Ogmore Castle

Bridgend, United Kingdom

Ogmore Castle construction might have begun in 1106. It was in use until the 19th century for a range of purposes, including a court of justice and a prison, but is now a substantial set of remains and a local landmark.

The earthworks were steeply banked and oval in shape, enclosing an area of 50 m in length by 35 m in width. The inner ward was flat and constructed of timber structures. After completion of the ringwork, the building material was stone. The windows were round-headed with Sutton stone ashlar. The first-floor great hall had an ornate fireplace.

William's son Maurice is credited with building the oblong keep; it is perhaps the oldest Norman keep in Glamorgan. Situated north of the main gateway, the keep was the first masonry building and was probably built in the 1120s. It is both the castle's tallest surviving building, and one of the oldest buildings in South Wales. Though only three of the original walls survive, their structure is characterized by irregularly shaped field stones, glacial pebbles, Lias limestone slabs, and brown mortar. Thomas de Londres replaced a timber palisade with a stone wall in around 1200.

In the early 13th century, a second storey was added that housed private apartments. Garderobes were featured on two levels and a latrine tower was part of the exterior. A well-preserved lime kiln was built over an indeterminate 13th-century structure. Subsequently, a courthouse dating to the 14th century and rebuilt in the mid-15th century, was probably the third building to occupy the same spot. The building was rectangular in shape with a simple doorway and was flanked by two chambers. Having sustained damage during Owain Glyndŵr's revolt, a new courthouse, situated in the castle's outer bailey, was built in 1454 and was in use until at least 1631.

The present-day castle remains consist of the keep and some outer walls.


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Founded: 1106
Category: Castles and fortifications in United Kingdom

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4.6/5 (based on Google user reviews)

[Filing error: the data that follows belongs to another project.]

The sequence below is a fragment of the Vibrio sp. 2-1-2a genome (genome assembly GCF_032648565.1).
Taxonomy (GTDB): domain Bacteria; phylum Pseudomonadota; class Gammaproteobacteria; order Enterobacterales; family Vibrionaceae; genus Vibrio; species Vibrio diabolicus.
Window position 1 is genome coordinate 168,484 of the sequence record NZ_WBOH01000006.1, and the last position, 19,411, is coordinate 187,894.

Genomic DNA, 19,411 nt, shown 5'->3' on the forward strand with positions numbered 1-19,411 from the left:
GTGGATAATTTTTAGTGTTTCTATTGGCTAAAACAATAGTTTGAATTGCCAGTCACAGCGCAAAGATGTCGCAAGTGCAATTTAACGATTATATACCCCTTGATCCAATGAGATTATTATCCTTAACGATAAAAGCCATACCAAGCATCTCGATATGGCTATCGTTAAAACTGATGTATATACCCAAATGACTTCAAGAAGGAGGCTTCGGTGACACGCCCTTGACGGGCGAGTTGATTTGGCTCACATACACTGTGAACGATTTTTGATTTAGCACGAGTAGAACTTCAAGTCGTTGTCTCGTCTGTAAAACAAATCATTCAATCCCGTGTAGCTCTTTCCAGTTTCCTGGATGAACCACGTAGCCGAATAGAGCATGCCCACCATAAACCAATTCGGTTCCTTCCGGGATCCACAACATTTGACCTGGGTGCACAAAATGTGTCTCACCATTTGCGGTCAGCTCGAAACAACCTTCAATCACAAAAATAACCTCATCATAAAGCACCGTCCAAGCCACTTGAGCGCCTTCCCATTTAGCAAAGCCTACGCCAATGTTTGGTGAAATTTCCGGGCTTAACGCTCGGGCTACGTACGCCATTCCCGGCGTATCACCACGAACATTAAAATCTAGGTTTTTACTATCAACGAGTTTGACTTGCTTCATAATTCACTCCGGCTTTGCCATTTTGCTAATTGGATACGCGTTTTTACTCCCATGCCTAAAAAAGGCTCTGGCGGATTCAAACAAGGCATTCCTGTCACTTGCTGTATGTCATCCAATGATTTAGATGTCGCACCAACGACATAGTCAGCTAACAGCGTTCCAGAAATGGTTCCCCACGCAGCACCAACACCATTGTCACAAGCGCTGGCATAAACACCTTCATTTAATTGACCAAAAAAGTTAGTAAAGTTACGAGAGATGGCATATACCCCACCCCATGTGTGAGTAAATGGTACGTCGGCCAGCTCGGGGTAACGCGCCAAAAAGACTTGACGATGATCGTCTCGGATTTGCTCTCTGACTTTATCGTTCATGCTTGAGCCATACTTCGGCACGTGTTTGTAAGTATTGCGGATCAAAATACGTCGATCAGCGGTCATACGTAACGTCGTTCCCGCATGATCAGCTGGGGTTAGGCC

User Reviews

Funki Pickle (6 months ago)
Lovely castle to explore and also a great place to sit and watch people horse riding and people walking across the stepping stones, or in our case when we were there, some idiot in a range rover ? Parking can get very busy at times. Great starting point to take a walk around the area/dunes.
Cymru Jon (8 months ago)
Beautiful castle ruins on the banks of the Ewenny River. The property is looked after by Cadw but is not staffed so you can visit anytime, and it is particularly enjoyable to visit early on a sunny morning. There is a small car park on site and some historical information display boards in the grounds. Well worth a visit if you are in the area.
David Harris (8 months ago)
Wandering around Ogmore castle ruins and trails was a lovely chilled out afternoon out for all the family. Strolled around the ruins, crossed the stepping stones and walked the footpaths to the beautiful Merthyr Mawr with its stunning chocolate box thatched cottages. Finished the afternoon with a huge slab of cake at the garden centre in Ogmore village! Perfect! ??
Philip Jones (9 months ago)
Highly rate this castle ruin and surrounding area, I've been coming here for 50 years plus. Parking very limited and caution with the tides as the car park area can get flooded. Great fun crossing the stepping stones, be careful seen many over confident take a dip lol. If you cross the stones it's worth taking the short walk to Merthyr Mawr village a chocolate box come Agatha Christie delight. Back to the castle, great for a picnic the kids can run wild and there's a pub across the road.
Aleena George (10 months ago)
Lovely castle. Good place to visit with kids or friends. Beautiful place is best to capture photographs. We can see horses there at times. I do recommend this calm place .
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